From an 1894 issue of The Manufacturer and Builder:
The Meriden Cork-Puller
The cork-puller shown herewith is being manufactured and introduced by Manning, Bowman & Co., of Meriden, Conn., and 57 Beekman street, New York. To operate the deice the handle of the puller is raised so that it will rest back over the counter ; the cork of the bottle is then pressed up firmly against the barrel of the puller, while the handle is brought forward and down to the position shown in the cut. This operation, it is explained, passes the worm through the cork, while the reverse motion of turning the handle back until the cam is on the crank rests on the lever draws the cork. After the bottle is removed, the handle is turned still further back, which, it is stated, presses the lever down and throws off the cork, leaving the machine in position for the next bottle. A hole in the rack, or plunger, is provided for oiling the parts, and the top of the barrel is covered with a removable cap, so that the puller may be taken apart for replacing parts that may become broken.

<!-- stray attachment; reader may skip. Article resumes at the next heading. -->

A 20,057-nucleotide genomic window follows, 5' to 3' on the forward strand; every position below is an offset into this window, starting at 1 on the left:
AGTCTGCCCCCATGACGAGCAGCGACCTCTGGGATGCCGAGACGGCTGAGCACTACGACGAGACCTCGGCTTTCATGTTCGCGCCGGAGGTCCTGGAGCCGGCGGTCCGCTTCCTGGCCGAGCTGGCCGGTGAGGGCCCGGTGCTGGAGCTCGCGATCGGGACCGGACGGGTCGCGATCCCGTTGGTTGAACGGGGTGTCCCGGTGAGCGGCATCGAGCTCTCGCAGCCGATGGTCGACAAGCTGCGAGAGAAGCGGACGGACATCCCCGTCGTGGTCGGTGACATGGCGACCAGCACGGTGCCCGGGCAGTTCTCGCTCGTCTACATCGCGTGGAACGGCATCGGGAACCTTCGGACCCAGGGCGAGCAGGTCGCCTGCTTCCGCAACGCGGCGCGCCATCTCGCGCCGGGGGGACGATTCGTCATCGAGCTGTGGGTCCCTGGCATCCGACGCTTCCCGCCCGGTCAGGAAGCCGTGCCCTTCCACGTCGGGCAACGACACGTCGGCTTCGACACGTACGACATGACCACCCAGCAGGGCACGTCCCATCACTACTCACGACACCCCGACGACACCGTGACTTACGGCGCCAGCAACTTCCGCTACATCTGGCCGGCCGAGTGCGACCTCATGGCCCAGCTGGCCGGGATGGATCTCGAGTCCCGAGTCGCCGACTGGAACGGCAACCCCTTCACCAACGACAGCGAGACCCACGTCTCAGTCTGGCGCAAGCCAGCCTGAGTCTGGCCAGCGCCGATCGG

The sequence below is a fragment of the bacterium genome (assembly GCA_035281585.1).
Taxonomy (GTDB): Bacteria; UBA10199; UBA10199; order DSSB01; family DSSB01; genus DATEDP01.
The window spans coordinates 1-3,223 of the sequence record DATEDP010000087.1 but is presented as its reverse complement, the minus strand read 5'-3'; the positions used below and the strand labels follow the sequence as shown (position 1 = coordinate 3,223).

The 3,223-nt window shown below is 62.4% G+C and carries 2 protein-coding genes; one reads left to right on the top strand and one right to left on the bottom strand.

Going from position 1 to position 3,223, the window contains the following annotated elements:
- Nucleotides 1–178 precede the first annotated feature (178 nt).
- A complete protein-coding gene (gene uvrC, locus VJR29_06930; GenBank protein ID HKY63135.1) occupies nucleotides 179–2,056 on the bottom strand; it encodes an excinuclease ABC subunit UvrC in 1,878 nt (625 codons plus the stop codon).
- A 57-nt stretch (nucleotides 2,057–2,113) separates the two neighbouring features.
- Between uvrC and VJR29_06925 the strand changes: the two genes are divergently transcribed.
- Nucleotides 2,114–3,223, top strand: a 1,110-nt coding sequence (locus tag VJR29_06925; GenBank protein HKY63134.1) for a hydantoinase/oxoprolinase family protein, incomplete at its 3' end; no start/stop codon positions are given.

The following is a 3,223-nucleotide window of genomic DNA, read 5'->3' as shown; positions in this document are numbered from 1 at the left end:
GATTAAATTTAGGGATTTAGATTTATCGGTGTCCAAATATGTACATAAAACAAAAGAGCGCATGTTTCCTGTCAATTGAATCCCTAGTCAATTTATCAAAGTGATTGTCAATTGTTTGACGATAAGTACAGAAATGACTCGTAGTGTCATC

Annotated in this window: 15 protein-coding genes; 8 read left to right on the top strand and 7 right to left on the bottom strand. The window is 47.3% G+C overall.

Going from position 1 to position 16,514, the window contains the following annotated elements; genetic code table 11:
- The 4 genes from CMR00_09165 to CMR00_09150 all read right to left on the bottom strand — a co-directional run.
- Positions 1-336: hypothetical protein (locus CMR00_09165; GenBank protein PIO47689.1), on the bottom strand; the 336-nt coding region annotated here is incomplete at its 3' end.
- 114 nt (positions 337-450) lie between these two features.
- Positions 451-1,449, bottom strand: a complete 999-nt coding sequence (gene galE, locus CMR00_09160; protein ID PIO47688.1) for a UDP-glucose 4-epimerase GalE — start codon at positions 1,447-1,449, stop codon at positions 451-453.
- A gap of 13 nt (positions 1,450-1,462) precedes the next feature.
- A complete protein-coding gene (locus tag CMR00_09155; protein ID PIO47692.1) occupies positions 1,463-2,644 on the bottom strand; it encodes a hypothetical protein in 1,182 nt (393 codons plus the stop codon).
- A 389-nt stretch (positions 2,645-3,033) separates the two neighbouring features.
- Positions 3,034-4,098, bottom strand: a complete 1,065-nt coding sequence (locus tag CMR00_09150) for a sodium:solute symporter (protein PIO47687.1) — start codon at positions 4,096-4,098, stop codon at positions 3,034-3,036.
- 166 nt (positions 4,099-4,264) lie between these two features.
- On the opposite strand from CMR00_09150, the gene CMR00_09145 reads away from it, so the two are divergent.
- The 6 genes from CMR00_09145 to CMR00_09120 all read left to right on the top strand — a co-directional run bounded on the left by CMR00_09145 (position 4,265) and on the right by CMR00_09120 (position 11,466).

The manufacturers state that the instrument is well made, and simply strong for its intended purpose, and that it is not only easy to operate, but also durable in service.